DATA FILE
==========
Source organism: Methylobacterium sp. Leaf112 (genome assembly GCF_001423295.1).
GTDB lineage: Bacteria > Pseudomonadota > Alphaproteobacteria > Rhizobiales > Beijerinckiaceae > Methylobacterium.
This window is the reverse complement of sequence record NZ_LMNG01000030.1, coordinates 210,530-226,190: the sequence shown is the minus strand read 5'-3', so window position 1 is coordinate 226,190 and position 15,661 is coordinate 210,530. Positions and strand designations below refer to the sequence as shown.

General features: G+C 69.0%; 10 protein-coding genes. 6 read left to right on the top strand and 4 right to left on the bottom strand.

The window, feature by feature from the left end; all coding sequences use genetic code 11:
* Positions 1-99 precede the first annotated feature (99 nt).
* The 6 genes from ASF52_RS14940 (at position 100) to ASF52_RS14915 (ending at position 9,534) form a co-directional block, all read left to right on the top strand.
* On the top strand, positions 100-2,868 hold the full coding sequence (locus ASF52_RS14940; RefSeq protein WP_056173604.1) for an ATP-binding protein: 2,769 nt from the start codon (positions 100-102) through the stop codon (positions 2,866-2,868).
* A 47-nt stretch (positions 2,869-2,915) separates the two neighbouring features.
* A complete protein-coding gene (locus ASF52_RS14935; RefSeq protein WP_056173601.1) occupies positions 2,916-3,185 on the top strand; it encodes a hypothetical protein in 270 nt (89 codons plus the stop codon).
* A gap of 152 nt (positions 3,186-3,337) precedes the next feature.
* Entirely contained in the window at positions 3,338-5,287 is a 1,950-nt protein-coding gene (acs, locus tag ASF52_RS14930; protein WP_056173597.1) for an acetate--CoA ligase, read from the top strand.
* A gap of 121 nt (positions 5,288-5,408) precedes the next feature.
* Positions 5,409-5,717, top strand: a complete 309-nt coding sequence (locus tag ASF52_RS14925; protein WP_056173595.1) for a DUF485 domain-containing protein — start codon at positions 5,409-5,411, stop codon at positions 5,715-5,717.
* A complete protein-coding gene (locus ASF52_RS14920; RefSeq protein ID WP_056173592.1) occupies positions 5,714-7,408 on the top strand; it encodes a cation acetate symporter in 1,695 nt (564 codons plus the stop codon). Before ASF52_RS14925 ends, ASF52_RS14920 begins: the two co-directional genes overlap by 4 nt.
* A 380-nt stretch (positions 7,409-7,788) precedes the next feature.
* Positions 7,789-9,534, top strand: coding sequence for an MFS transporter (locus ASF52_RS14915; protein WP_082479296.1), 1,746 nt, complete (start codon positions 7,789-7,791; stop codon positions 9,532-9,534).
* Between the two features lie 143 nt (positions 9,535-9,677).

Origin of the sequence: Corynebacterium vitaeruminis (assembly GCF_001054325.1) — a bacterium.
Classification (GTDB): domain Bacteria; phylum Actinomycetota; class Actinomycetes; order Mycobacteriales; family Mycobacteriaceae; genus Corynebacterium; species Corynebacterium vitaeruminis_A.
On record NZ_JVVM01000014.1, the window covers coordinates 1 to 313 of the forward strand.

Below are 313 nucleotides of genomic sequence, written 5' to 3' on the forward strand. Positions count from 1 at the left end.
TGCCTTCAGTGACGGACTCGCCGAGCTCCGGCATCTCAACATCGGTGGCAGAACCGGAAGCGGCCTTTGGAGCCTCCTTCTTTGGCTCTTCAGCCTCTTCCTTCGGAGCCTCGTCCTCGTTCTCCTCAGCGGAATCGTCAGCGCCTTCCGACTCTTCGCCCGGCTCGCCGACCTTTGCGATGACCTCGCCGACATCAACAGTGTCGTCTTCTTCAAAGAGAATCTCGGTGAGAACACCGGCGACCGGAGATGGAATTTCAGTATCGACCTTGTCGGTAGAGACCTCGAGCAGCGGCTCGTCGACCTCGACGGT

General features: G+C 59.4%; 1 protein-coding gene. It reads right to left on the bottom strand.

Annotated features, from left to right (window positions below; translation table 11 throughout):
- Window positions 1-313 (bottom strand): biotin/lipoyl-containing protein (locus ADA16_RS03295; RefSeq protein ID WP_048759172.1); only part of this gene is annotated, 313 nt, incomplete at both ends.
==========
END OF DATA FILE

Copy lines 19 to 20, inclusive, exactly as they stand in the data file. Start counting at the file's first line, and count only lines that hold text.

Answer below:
Origin of the sequence: Corynebacterium vitaeruminis (assembly GCF_001054325.1) — a bacterium.
Classification (GTDB): domain Bacteria; phylum Actinomycetota; class Actinomycetes; order Mycobacteriales; family Mycobacteriaceae; genus Corynebacterium; species Corynebacterium vitaeruminis_A.